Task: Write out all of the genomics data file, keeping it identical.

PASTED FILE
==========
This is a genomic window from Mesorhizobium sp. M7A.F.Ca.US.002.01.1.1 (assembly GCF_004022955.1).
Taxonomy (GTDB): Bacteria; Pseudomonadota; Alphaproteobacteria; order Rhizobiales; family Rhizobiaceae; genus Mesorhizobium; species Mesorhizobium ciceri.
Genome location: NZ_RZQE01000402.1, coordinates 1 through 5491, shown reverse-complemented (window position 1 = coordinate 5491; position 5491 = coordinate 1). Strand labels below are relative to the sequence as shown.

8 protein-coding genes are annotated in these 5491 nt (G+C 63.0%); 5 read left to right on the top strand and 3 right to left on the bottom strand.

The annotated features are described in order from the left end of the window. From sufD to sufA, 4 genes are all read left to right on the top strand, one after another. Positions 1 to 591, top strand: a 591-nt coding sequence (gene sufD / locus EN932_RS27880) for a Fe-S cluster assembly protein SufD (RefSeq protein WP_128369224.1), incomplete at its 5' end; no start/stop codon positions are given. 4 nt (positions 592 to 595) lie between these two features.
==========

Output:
This is a genomic window from Mesorhizobium sp. M7A.F.Ca.US.002.01.1.1 (assembly GCF_004022955.1).
Taxonomy (GTDB): Bacteria; Pseudomonadota; Alphaproteobacteria; order Rhizobiales; family Rhizobiaceae; genus Mesorhizobium; species Mesorhizobium ciceri.
Genome location: NZ_RZQE01000402.1, coordinates 1 through 5491, shown reverse-complemented (window position 1 = coordinate 5491; position 5491 = coordinate 1). Strand labels below are relative to the sequence as shown.

8 protein-coding genes are annotated in these 5491 nt (G+C 63.0%); 5 read left to right on the top strand and 3 right to left on the bottom strand.

The annotated features are described in order from the left end of the window. From sufD to sufA, 4 genes are all read left to right on the top strand, one after another. Positions 1 to 591, top strand: a 591-nt coding sequence (gene sufD / locus EN932_RS27880) for a Fe-S cluster assembly protein SufD (RefSeq protein WP_128369224.1), incomplete at its 5' end; no start/stop codon positions are given. 4 nt (positions 592 to 595) lie between these two features.